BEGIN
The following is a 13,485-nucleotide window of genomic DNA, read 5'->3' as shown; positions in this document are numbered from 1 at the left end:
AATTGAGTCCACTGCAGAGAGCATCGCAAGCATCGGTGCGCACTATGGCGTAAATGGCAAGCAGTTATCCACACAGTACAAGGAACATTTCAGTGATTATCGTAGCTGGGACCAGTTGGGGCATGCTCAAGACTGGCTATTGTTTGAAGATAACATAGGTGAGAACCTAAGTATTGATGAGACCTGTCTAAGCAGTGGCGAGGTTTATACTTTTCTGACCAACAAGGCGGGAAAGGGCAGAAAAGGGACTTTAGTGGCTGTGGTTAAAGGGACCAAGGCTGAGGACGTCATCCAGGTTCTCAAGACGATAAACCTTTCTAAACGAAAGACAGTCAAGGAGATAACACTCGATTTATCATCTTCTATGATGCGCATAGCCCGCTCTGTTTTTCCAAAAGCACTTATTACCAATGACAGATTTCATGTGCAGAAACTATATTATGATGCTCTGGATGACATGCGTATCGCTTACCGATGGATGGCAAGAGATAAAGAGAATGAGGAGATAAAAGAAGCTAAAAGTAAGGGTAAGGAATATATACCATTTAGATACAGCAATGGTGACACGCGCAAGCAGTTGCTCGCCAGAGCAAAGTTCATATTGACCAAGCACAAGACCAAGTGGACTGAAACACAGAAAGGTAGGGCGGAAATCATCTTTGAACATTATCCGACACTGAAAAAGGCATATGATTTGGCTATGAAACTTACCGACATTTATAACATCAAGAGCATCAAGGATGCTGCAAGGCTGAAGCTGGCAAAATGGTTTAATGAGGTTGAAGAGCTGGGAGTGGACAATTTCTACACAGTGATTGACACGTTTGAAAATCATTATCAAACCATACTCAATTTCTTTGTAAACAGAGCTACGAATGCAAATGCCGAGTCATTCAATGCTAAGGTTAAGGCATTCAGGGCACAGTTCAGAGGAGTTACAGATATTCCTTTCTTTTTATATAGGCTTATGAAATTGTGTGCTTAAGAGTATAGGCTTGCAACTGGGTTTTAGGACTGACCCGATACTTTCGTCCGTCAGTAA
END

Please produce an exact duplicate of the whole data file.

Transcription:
The following is a 13,485-nucleotide window of genomic DNA, read 5'->3' as shown; positions in this document are numbered from 1 at the left end:
AATTGAGTCCACTGCAGAGAGCATCGCAAGCATCGGTGCGCACTATGGCGTAAATGGCAAGCAGTTATCCACACAGTACAAGGAACATTTCAGTGATTATCGTAGCTGGGACCAGTTGGGGCATGCTCAAGACTGGCTATTGTTTGAAGATAACATAGGTGAGAACCTAAGTATTGATGAGACCTGTCTAAGCAGTGGCGAGGTTTATACTTTTCTGACCAACAAGGCGGGAAAGGGCAGAAAAGGGACTTTAGTGGCTGTGGTTAAAGGGACCAAGGCTGAGGACGTCATCCAGGTTCTCAAGACGATAAACCTTTCTAAACGAAAGACAGTCAAGGAGATAACACTCGATTTATCATCTTCTATGATGCGCATAGCCCGCTCTGTTTTTCCAAAAGCACTTATTACCAATGACAGATTTCATGTGCAGAAACTATATTATGATGCTCTGGATGACATGCGTATCGCTTACCGATGGATGGCAAGAGATAAAGAGAATGAGGAGATAAAAGAAGCTAAAAGTAAGGGTAAGGAATATATACCATTTAGATACAGCAATGGTGACACGCGCAAGCAGTTGCTCGCCAGAGCAAAGTTCATATTGACCAAGCACAAGACCAAGTGGACTGAAACACAGAAAGGTAGGGCGGAAATCATCTTTGAACATTATCCGACACTGAAAAAGGCATATGATTTGGCTATGAAACTTACCGACATTTATAACATCAAGAGCATCAAGGATGCTGCAAGGCTGAAGCTGGCAAAATGGTTTAATGAGGTTGAAGAGCTGGGAGTGGACAATTTCTACACAGTGATTGACACGTTTGAAAATCATTATCAAACCATACTCAATTTCTTTGTAAACAGAGCTACGAATGCAAATGCCGAGTCATTCAATGCTAAGGTTAAGGCATTCAGGGCACAGTTCAGAGGAGTTACAGATATTCCTTTCTTTTTATATAGGCTTATGAAATTGTGTGCTTAAGAGTATAGGCTTGCAACTGGGTTTTAGGACTGACCCGATACTTTCGTCCGTCAGTAA